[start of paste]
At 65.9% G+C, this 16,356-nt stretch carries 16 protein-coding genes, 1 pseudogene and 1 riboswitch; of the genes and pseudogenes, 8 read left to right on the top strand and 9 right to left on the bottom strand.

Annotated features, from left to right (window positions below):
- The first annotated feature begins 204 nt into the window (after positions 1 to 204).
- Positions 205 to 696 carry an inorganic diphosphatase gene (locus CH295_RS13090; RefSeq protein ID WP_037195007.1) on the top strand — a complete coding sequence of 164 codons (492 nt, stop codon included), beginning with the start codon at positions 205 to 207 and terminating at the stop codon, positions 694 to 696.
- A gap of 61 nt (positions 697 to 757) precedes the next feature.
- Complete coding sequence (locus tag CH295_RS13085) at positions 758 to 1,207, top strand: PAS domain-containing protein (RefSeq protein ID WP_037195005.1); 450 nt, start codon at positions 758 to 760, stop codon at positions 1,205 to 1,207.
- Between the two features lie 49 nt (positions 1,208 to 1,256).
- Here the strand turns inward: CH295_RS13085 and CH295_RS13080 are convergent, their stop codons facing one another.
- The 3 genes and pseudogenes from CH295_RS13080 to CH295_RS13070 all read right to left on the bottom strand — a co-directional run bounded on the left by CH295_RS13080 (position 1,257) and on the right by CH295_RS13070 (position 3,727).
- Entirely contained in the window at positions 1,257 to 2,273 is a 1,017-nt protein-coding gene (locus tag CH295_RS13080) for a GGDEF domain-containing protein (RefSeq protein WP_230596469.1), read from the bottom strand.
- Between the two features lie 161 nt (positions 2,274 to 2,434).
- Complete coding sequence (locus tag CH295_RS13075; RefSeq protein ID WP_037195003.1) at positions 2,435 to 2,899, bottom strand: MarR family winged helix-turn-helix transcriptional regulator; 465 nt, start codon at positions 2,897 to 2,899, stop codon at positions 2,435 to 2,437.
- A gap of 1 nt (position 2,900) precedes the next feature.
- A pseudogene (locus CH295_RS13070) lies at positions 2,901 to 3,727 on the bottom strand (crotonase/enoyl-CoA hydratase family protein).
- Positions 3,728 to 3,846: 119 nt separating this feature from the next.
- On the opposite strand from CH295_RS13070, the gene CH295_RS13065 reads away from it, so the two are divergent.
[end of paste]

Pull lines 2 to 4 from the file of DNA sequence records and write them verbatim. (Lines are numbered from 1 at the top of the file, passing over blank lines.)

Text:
Annotated features, from left to right (window positions below):
- The first annotated feature begins 204 nt into the window (after positions 1 to 204).
- Positions 205 to 696 carry an inorganic diphosphatase gene (locus CH295_RS13090; RefSeq protein ID WP_037195007.1) on the top strand — a complete coding sequence of 164 codons (492 nt, stop codon included), beginning with the start codon at positions 205 to 207 and terminating at the stop codon, positions 694 to 696.